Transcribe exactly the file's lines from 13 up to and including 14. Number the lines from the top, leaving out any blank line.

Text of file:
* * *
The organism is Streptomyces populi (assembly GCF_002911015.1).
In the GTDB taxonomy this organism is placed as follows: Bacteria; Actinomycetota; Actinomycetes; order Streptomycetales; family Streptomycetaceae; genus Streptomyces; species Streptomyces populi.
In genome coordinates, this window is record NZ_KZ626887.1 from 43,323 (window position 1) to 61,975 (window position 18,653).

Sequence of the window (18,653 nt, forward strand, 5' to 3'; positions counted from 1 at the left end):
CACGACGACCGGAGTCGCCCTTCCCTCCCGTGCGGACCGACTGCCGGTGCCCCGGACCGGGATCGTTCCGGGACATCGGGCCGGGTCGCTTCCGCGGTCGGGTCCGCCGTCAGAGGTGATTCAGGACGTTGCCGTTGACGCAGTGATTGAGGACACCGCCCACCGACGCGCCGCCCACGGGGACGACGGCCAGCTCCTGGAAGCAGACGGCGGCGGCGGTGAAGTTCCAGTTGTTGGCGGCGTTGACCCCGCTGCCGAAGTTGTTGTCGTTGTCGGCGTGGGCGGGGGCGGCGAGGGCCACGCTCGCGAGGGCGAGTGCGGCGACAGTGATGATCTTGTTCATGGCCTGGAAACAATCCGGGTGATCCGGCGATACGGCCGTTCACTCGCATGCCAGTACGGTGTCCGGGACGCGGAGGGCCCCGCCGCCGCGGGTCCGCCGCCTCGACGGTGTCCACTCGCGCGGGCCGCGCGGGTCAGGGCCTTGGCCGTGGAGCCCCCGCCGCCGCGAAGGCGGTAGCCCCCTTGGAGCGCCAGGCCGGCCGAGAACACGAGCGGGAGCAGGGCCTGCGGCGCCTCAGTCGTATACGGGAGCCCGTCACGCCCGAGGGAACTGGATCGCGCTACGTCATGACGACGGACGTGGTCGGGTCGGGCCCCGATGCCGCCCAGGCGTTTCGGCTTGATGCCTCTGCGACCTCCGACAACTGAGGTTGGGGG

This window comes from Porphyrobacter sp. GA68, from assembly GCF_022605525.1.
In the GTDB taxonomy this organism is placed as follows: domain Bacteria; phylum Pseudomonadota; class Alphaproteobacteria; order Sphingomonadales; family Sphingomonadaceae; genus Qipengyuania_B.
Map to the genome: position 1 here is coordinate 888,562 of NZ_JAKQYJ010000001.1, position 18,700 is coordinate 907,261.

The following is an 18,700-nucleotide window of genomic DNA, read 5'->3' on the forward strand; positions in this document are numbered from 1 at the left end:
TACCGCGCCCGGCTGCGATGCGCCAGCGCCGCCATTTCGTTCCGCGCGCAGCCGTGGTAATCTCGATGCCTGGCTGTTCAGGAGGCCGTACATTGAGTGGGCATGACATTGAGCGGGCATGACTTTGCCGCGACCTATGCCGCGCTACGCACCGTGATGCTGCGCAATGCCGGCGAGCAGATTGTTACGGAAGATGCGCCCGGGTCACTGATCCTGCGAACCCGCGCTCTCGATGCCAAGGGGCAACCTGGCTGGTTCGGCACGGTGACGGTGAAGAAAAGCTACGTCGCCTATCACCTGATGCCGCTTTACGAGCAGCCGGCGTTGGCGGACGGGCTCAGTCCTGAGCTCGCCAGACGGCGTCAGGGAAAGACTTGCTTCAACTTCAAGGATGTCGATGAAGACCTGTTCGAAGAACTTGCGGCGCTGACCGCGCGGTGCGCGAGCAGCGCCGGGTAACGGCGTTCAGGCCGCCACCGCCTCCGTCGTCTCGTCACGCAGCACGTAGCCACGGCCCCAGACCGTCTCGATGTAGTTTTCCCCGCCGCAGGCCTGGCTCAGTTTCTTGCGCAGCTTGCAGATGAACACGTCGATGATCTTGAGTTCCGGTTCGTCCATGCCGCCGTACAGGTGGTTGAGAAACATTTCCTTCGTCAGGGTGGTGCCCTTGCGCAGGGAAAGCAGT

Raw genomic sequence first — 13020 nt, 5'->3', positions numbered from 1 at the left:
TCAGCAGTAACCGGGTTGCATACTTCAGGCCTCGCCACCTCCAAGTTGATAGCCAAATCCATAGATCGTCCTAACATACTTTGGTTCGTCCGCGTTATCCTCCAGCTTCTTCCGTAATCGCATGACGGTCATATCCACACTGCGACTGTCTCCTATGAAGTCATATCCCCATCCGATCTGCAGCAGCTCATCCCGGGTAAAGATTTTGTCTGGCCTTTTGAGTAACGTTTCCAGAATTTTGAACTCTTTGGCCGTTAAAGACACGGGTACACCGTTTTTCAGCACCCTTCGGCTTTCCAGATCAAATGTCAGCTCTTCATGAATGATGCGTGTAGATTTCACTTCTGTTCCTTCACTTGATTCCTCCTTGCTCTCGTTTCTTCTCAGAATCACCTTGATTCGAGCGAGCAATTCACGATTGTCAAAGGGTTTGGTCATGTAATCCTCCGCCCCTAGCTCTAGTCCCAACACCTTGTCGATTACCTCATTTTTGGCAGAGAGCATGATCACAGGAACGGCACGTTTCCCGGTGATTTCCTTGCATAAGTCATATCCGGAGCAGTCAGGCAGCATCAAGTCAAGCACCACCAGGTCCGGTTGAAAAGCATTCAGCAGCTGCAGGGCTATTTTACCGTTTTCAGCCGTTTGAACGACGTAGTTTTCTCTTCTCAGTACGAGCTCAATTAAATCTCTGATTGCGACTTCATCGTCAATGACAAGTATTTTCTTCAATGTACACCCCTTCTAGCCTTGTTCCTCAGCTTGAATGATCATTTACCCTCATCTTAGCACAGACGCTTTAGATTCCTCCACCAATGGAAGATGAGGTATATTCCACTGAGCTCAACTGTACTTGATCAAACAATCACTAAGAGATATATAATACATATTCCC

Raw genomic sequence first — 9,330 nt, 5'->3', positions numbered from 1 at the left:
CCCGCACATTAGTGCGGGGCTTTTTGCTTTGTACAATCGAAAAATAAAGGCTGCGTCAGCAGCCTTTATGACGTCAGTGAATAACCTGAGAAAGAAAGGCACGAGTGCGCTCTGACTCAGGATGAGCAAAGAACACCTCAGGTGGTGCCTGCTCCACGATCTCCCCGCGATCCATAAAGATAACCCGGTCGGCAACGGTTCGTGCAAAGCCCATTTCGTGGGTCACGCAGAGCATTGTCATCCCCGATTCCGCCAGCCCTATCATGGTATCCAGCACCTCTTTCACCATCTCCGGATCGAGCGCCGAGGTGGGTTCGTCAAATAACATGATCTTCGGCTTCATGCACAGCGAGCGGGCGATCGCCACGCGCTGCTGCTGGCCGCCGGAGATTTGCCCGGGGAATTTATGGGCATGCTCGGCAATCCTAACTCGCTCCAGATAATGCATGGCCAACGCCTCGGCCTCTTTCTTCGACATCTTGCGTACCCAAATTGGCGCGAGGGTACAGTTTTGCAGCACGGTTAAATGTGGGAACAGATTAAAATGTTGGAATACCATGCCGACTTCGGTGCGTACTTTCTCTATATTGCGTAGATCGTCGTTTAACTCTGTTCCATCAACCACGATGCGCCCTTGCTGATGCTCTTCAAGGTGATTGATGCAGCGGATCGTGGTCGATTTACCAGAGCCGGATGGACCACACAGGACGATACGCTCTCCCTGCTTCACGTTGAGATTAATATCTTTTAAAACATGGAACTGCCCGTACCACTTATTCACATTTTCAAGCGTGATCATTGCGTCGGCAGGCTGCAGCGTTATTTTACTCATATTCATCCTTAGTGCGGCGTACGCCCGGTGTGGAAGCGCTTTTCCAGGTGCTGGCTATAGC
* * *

Raw genomic sequence first — 9,330 nt, 5'->3', positions numbered from 1 at the left:
CCCGCACATTAGTGCGGGGCTTTTTGCTTTGTACAATCGAAAAATAAAGGCTGCGTCAGCAGCCTTTATGACGTCAGTGAATAACCTGAGAAAGAAAGGCACGAGTGCGCTCTGACTCAGGATGAGCAAAGAACACCTCAGGTGGTGCCTGCTCCACGATCTCCCCGCGATCCATAAAGATAACCCGGTCGGCAACGGTTCGTGCAAAGCCCATTTCGTGGGTCACGCAGAGCATTGTCATCCCCGATTCCGCCAGCCCTATCATGGTATCCAGCACCTCTTTCACCATCTCCGGATCGAGCGCCGAGGTGGGTTCGTCAAATAACATGATCTTCGGCTTCATGCACAGCGAGCGGGCGATCGCCACGCGCTGCTGCTGGCCGCCGGAGATTTGCCCGGGGAATTTATGGGCATGCTCGGCAATCCTAACTCGCTCCAGATAATGCATGGCCAACGCCTCGGCCTCTTTCTTCGACATCTTGCGTACCCAAATTGGCGCGAGGGTACAGTTTTGCAGCACGGTTAAATGTGGGAACAGATTAAAATGTTGGAATACCATGCCGACTTCGGTGCGTACTTTCTCTATATTGCGTAGATCGTCGTTTAACTCTGTTCCATCAACCACGATGCGCCCTTGCTGATGCTCTTCAAGGTGATTGATGCAGCGGATCGTGGTCGATTTACCAGAGCCGGATGGACCACACAGGACGATACGCTCTCCCTGCTTCACGTTGAGATTAATATCTTTTAAAACATGGAACTGCCCGTACCACTTATTCACATTTTCAAGCGTGATCATTGCGTCGGCAGGCTGCAGCGTTATTTTACTCATATTCATCCTTAGTGCGGCGTACGCCCGGTGTGGAAGCGCTTTTCCAGGTGCTGGCTATAGC